failed password tries...!!

Discussion in 'Java' started by jibi wilson, Jul 5, 2007.

  1. jibi wilson

    jibi wilson Guest

    please help me......may some of you experts active in here can suggest
    me a solution...

    i've web site with front page asking username and password for
    entry ...is there any way to know how many failed password attempts
    have happened...what are the unauthorised username and password that
    has been tried...?any website is there to provide this service for
    free....? or should i use some complex programming to do this...?
    regards,
    jibi wilson
    jibi wilson, Jul 5, 2007
    #1
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  2. Andrew Thompson, Jul 5, 2007
    #2
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  3. jibi wilson

    stefanomnn Guest

    it depends how you realized authentication system...
    suppose you have a servlet which check for authentication:
    suppose users are stored on DB.
    create a field on DB (NO_OF_INVALID_LOGIN), and if login fails, in the
    servelt update it adding one; if it is succeful set value at ZERO.

    Stefano
    stefanomnn, Jul 5, 2007
    #3
  4. jibi wilson

    Eric Sosman Guest

    jibi wilson wrote:
    > please help me......may some of you experts active in here can suggest
    > me a solution...
    >
    > i've web site with front page asking username and password for
    > entry ...is there any way to know how many failed password attempts
    > have happened...what are the unauthorised username and password that
    > has been tried...?any website is there to provide this service for
    > free....? or should i use some complex programming to do this...?


    Before you attempt to make a record of incorrect username
    and password pairs, take a few moments to think through the
    security implications. When an actual user provides incorrect
    login information, chances are good that it was just a small
    typo; the information provided is *almost* correct. Thus, a
    log of the failed attempts is almost as good as a complete
    copy of your credentials database; given the log, a cracker
    could break into the accounts in just about no time at all.
    Do you *really* want to maintain such a risky log? Do you
    *really* want a third party to maintain it for you "for free?"

    One error I myself make with embarrassing frequency is
    to get "out of phase" with the prompts, entering my password
    instead of my account name and vice versa. So, even a log
    that records only the failed usernames but not the failed
    passwords is not safe; a cracker observing that jwilson and
    esosman and B##a29a^ and philton had all failed to log in
    would have a pretty good idea about a possible password to
    try against all the usernames on your system ...

    --
    Eric Sosman
    lid
    Eric Sosman, Jul 5, 2007
    #4
  5. jibi wilson

    Twisted Guest

    On Jul 5, 9:08 am, Eric Sosman <> wrote:
    > Before you attempt to make a record of incorrect username
    > and password pairs, take a few moments to think through the
    > security implications. When an actual user provides incorrect
    > login information, chances are good that it was just a small
    > typo; the information provided is *almost* correct. Thus, a
    > log of the failed attempts is almost as good as a complete
    > copy of your credentials database; given the log, a cracker
    > could break into the accounts in just about no time at all.
    > Do you *really* want to maintain such a risky log? Do you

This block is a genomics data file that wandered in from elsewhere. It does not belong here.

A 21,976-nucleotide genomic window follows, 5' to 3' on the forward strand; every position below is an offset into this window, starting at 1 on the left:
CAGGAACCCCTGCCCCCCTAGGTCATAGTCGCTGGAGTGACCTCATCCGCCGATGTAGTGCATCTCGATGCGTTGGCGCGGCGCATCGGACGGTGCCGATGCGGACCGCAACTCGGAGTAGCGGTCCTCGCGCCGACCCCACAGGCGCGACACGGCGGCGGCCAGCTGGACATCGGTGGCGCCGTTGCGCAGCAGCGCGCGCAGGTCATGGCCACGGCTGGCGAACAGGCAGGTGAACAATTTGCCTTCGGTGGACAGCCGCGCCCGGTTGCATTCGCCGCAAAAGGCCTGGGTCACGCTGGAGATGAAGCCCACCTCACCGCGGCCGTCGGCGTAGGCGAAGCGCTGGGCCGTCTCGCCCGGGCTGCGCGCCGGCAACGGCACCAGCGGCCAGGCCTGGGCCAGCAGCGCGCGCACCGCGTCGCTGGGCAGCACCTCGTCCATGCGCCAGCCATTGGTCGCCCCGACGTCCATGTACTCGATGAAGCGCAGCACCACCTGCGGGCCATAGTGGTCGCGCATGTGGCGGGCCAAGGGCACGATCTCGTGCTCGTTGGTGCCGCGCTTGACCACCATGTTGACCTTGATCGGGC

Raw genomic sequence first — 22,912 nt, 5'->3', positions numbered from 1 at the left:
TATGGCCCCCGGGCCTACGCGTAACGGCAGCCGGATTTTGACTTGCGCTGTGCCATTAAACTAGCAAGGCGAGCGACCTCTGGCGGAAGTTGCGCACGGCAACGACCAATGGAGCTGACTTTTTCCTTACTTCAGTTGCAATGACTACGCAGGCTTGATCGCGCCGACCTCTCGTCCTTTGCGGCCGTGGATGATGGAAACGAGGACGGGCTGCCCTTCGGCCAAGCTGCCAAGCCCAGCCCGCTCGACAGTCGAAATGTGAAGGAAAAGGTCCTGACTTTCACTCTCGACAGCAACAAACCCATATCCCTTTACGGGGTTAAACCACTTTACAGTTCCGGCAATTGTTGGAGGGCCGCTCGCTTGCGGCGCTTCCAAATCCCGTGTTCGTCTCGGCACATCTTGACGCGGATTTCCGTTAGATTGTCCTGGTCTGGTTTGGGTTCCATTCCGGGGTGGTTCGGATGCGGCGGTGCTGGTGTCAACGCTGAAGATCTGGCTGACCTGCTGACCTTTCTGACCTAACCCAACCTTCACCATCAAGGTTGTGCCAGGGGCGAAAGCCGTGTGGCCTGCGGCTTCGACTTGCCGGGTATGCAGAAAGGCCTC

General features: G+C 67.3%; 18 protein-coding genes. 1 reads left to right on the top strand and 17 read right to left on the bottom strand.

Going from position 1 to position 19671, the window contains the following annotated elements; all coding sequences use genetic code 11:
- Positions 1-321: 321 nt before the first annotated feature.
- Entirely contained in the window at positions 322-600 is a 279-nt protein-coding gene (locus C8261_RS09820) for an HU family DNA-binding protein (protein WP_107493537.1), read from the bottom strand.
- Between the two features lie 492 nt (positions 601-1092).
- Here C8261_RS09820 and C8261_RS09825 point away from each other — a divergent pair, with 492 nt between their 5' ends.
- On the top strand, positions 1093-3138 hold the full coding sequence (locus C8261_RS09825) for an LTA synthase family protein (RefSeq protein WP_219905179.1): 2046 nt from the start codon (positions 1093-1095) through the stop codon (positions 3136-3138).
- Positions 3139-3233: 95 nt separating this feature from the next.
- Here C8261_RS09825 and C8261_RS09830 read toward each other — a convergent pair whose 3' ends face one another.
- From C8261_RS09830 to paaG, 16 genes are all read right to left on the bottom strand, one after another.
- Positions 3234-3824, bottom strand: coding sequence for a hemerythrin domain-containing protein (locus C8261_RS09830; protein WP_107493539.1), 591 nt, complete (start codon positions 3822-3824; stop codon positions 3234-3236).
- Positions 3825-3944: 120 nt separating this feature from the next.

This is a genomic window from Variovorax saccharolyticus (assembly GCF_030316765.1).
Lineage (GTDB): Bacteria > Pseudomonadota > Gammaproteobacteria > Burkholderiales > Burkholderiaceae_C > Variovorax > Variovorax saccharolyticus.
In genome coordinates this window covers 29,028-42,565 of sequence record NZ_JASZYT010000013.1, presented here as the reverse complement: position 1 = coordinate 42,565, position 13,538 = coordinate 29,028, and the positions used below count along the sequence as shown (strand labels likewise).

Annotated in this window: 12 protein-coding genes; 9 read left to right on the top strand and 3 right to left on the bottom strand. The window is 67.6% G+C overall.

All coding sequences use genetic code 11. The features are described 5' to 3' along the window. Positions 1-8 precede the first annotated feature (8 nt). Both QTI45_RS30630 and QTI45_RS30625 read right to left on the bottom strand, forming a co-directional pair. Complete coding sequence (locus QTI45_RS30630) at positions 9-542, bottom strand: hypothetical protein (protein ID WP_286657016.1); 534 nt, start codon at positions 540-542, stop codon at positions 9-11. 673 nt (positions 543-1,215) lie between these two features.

> *really* want a third party to maintain it for you "for free?"
    >
    > One error I myself make with embarrassing frequency is
    > to get "out of phase" with the prompts, entering my password
    > instead of my account name and vice versa. So, even a log
    > that records only the failed usernames but not the failed
    > passwords is not safe; a cracker observing that jwilson and
    > esosman and B##a29a^ and philton had all failed to log in
    > would have a pretty good idea about a possible password to
    > try against all the usernames on your system ...


    What about logging every attempt, but log only the username if the
    username resembles an existing username; log only the password if the
    username doesn't, but the password does; accept logins where the
    password/username pair is reversed but otherwise valid; and if a login
    attempt has neither the username nor the password resemble anything on
    the system, log the username if it "looks like English", the password
    if the username doesn't but the password does, or just the fact of a
    failed login attempt with no additional details save the originating
    IP otherwise. (This catches login attempts with username guessing such
    as fredp, admin, root, or whatever. Look for dictionary words, common
    abbreviations like admin, and common first names as prefixes, and
    common last name beginnings like logan as suffixes. If this ever
    actually matches a password it was a weak password anyway.)

    You can also encrypt the log. The encryption code must be on the auth
    server, but it only needs to contain your public key. You keep your
    private key on a smartcard, PDA, laptop, heavily firewalled PC, or
    whatnot and copy the log to a heavily firewalled machine to decrypt
    and examine it from time to time. Nobody can get at the log contents
    without first compromising your private key somehow. Compromising the
    auth server doesn't get them anywhere since reversing the encryption
    or discovering the private key with just the public key is NP-hard.
    Note that each log entry obviously needs to be separately encrypted
    with this scheme, as the auth server mustn't have the private key and
    therefore cannot decrypt, append, and reencrypt.
    Twisted, Jul 6, 2007
    #5
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